Weakened air bags approved 'Depowered' device said to curb injury to children, small adults

Risks remain, however

Youngsters, large men not wearing seat belts cautioned to take care

March 15, 1997|By Marina Sarris | Marina Sarris,SUN STAFF

Automakers can now begin installing less powerful air bags in vehicles -- a change that the federal government said will reduce the risk of injury and death for children and short adults.

While automakers and some safety organizations generally lauded yesterday's announcement, some advocates cautioned that the newer air bags will pose a threat -- to large unbelted men and to youngsters.

Baltimore attorney Robert C. Sanders, leader of a parents coalition for air bag safety, said, "We are concerned that parents will be lulled into a false sense of security that air bags are now safe for children, and that is not true."

The National Highway Traffic Safety Administration acknowledged that risks remain for children who ride in the front seat. "Children 12 and under should ride in the back seat," said agency Administrator Dr. Ricardo Martinez.

NHTSA is allowing automakers to install "depowered" air bags that deploy with 20 percent to 35 percent less force than they do now.

The change is considered an interim response while federal officials and automakers work on a permanent solution: "smart" air bags that would deploy differently depending on a person's size and the circumstances of the crash.

Air bags have killed 38 children and 24 adults, mostly short women, in low-speed accidents that would not otherwise have been fatal. Most of the victims were unbelted, improperly buckled or in rear-facing child safety seats. However, the bags have saved an estimated 1,750 lives since 1986, federal officials say.

'Not the panacea'

Sanders said the depowered air bag will provide less protection for some people, such as unbelted teen-agers and adults in serious accidents, but will not significantly reduce the danger to younger children.

"Depowering is not the panacea to the child death problem from air bags," said Sanders, whose 7-year-old daughter, Alison, was killed in 1995 by an air bag in a low-speed accident on Charles Street. "With depowering, unbelted teens and adults in high-speed frontal collisions will be exposed to increased risk of injury and death."

Although the traffic safety agency disagreed with his assessment regarding children, it still recommends that they avoid the front seat.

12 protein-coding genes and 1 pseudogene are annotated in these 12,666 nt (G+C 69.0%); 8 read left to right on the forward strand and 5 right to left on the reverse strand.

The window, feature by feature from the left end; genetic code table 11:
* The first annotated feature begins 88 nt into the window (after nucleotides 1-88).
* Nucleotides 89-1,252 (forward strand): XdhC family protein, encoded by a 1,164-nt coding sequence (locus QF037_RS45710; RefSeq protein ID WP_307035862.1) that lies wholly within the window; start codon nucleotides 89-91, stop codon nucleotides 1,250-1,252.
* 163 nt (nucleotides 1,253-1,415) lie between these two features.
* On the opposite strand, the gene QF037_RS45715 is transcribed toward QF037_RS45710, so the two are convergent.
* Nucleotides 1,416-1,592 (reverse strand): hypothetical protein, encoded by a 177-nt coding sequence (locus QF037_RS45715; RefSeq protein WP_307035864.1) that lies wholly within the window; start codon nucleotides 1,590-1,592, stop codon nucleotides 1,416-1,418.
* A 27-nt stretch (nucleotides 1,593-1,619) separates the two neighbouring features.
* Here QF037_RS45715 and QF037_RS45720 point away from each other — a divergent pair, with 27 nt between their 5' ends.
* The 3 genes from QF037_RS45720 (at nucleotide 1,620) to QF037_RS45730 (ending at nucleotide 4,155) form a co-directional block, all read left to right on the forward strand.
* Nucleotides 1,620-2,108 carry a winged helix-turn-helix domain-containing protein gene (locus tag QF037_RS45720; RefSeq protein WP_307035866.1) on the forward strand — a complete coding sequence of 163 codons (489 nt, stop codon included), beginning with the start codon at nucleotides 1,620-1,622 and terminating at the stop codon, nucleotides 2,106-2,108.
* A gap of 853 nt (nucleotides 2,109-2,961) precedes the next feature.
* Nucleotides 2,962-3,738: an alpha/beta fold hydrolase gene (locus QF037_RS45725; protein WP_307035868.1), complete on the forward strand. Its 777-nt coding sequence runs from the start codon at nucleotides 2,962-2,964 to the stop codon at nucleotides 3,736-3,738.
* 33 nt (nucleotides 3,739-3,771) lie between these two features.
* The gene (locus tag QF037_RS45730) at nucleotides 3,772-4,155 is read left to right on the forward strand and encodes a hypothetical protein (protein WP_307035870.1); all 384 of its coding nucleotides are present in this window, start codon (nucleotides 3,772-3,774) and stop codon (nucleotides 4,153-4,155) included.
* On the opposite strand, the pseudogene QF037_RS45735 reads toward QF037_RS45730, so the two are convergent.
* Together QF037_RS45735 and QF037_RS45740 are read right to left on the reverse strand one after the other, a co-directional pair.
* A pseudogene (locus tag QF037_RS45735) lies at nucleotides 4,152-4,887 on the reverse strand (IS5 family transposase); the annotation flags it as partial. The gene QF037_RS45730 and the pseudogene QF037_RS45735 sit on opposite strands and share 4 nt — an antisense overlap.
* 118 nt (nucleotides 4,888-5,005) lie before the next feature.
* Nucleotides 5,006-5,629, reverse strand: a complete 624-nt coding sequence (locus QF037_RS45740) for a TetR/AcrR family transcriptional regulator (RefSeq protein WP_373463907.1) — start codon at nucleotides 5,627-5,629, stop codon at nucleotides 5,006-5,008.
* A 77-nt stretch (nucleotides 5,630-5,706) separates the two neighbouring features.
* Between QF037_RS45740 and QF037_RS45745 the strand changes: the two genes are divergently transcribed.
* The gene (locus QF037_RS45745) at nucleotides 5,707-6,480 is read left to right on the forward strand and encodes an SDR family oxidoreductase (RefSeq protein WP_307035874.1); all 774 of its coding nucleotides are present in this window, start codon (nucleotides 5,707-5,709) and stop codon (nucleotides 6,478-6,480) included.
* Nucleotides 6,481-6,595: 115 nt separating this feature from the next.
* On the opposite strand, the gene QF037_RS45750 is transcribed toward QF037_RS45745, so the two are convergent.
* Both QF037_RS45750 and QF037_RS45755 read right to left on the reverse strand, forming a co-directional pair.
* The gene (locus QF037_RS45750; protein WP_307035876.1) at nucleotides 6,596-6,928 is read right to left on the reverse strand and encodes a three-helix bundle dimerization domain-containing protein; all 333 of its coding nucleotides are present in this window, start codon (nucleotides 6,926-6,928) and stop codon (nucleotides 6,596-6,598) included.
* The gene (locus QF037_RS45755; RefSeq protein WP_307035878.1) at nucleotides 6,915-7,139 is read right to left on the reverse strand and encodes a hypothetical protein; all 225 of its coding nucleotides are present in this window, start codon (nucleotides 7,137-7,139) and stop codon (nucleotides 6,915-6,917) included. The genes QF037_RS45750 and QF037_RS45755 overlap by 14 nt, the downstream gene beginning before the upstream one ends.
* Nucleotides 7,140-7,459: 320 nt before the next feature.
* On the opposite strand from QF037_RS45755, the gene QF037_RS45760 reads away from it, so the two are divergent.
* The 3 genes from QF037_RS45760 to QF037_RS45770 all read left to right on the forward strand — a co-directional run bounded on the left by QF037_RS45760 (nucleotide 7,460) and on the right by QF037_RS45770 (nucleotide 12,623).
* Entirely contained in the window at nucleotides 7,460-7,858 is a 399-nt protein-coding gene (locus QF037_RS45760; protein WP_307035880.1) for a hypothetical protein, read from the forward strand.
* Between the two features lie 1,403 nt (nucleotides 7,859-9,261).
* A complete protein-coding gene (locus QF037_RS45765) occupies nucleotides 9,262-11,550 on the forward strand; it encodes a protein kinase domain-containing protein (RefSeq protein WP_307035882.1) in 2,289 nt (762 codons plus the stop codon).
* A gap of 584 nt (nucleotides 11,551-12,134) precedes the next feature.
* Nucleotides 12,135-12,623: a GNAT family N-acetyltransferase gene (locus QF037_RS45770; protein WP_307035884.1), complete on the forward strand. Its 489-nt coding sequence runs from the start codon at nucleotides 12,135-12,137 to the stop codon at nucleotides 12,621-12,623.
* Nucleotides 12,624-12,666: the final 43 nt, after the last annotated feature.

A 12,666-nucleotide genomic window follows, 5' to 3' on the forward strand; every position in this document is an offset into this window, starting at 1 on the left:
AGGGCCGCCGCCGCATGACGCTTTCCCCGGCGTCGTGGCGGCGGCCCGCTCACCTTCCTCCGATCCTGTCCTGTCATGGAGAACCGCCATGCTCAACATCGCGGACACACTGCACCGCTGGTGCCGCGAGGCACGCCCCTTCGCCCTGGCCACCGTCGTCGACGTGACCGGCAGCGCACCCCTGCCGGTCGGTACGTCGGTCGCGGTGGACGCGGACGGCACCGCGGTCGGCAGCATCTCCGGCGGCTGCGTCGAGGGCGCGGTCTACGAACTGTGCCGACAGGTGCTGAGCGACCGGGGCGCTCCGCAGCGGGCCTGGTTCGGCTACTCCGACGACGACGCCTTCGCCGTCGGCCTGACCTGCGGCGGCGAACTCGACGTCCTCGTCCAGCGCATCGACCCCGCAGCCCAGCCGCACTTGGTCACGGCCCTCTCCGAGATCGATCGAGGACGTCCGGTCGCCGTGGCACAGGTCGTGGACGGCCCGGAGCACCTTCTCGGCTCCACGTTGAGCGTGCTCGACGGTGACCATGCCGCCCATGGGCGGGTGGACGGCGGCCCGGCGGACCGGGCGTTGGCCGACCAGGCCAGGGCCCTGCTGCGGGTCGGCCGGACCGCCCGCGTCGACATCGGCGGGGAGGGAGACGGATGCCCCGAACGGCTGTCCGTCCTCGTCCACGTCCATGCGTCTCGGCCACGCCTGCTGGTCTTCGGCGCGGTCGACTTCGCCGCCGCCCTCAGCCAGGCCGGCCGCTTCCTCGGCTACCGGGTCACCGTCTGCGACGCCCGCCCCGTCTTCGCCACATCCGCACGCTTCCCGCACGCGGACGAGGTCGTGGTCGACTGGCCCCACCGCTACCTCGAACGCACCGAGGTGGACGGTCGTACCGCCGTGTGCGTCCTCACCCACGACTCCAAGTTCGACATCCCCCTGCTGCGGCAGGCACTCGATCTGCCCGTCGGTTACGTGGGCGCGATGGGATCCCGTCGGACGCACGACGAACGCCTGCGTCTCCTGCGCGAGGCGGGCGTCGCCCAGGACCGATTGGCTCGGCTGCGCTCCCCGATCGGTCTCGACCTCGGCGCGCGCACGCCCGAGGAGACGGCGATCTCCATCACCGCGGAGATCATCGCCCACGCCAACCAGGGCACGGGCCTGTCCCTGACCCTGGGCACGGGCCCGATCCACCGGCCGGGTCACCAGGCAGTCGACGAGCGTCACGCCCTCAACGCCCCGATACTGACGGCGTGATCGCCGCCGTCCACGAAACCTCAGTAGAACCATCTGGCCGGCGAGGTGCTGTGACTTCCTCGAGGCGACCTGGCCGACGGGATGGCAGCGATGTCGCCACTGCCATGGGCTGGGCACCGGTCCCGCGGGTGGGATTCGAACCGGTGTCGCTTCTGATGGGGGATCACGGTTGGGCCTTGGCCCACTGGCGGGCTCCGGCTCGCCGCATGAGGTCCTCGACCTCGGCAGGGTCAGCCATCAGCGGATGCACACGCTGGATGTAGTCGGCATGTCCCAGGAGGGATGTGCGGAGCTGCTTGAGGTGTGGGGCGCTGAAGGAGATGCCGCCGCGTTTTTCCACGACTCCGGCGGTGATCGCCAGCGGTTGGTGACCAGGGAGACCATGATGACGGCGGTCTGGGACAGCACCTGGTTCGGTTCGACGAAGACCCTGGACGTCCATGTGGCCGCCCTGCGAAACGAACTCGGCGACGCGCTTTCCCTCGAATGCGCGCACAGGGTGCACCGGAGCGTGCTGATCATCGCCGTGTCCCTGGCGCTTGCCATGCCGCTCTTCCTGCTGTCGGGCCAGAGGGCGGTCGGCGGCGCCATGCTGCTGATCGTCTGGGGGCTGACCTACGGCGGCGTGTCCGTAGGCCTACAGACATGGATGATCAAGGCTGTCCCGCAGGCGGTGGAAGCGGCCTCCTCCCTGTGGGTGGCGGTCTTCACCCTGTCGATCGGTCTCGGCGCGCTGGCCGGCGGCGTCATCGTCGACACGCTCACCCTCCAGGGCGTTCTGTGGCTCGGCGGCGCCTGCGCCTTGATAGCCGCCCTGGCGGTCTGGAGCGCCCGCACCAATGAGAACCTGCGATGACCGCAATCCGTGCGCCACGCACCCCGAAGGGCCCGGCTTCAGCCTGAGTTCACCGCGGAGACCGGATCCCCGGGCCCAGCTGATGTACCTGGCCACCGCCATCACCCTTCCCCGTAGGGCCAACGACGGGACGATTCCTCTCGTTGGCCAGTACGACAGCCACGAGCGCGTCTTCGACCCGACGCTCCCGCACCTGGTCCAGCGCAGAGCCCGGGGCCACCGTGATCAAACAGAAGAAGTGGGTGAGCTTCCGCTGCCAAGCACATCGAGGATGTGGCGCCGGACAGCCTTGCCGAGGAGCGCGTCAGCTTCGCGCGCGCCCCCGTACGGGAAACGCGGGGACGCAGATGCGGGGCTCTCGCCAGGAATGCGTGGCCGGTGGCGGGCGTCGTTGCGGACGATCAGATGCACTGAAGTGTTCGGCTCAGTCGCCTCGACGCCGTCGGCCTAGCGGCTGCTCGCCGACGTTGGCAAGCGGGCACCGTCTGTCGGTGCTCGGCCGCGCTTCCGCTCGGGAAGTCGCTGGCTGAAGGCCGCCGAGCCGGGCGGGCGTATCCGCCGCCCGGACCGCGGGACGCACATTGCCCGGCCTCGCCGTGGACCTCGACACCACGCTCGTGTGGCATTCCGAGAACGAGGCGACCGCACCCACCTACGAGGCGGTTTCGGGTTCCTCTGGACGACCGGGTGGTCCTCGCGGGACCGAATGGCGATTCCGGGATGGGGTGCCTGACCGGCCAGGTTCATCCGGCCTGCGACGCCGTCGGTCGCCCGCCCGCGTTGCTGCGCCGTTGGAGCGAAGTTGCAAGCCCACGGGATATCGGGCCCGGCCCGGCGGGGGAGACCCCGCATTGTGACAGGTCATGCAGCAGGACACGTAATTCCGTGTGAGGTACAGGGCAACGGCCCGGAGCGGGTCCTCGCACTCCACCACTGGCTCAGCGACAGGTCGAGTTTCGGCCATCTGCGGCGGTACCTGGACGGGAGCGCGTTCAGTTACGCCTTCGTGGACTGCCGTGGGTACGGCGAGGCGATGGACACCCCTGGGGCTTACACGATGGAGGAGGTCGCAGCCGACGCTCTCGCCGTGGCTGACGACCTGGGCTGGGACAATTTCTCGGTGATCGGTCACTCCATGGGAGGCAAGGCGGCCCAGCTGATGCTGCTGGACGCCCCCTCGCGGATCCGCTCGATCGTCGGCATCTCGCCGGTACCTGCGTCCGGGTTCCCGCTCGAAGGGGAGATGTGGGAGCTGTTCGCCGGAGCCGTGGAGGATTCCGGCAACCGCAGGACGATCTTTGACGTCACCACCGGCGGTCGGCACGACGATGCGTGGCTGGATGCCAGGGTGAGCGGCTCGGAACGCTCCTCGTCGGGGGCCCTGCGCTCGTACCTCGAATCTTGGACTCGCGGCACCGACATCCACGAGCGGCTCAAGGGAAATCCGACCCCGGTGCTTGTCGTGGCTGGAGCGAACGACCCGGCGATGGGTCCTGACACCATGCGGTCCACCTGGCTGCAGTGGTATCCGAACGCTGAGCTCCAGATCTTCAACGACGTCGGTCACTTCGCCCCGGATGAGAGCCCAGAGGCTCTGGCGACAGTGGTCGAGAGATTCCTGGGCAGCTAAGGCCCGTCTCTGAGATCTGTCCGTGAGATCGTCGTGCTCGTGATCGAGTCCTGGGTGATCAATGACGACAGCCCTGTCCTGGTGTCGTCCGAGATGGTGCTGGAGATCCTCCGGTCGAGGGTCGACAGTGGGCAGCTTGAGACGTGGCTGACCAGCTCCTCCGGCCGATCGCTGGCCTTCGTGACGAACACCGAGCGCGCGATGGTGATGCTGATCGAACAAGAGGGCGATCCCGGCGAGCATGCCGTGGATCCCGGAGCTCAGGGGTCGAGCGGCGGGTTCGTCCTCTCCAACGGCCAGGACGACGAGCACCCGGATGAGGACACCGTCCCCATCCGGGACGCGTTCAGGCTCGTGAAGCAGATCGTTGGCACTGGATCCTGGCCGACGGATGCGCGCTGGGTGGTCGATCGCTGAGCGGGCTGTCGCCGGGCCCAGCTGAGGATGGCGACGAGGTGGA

"Our crash testing quite clearly showed that, yes, there are some significant benefits to kids when you depower air bags," said Philip Recht, deputy administrator of NHTSA.

With depowering, one-third to one-half of those at greatest risk of air bag deaths would be saved, said Recht, who did not have exact numbers available late yesterday.

Besides children, Recht said, the change benefits short and belted adults, reducing their risk of air bag-induced injuries.

But he acknowledged that less powerful air bags would be less effective in protecting some unbelted adults in high-speed crashes.

Accepting a 'trade-off'

The agency projects that with a less forceful air bag, 50 to 430 adults will die who otherwise might have been saved. Those numbers are based on two assumptions: that all vehicles have air bags and adults buckle up at the current rates, he said.

"We've said we were willing to accept this trade-off because we don't think air bags should pose a risk to children and belted adults," he said.

However, the agency hopes to boost seat belt use, so "we're optimistic that the real world performance will be better" than those estimates, he said.

An organization of U.S. automakers is "very pleased at the rule that was issued," said Barry Felrice, director of regulatory affairs for the American Automobile Manufacturers Association, which represents Ford Motor Co., Chrysler Corp. and General Motors Corp. "It's essentially what we asked for."

The automakers plan to install less powerful air bags in some of their 1998 model-year cars, focusing first on the most popular vehicles. "By 1999, we will have them all," he said.

The manufacturers are more optimistic than federal officials about the benefits of less powerful air bags to adults and children alike, and they believe that fewer unbelted men could be hurt by the change.

Chuck Hurley of the National Safety Council, a nonprofit, public service group, also expects few trade-offs in safety between men and women.

"Even if there are trade-offs," he said, "the [losers] are likely to be very large males, in very high-speed crashes, who are often drunk and unbelted," he said.

As a policy matter, he said, it's more important to make air bags safer for children and belted adults. But like Sanders, he cautioned that depowering will not eliminate the danger to children.

Questions remain

Other safety advocates, while positive overall, were somewhat more uncertain about the risks to men.

Said Joan B. Claybrook, a former NHTSA administrator and president of Public Citizen, a public interest lobby, "I think it will be better for children and smaller women, but the question is what kind of trade-off is there for larger males in higher-speed crashes?"

Pub Date: 3/15/97

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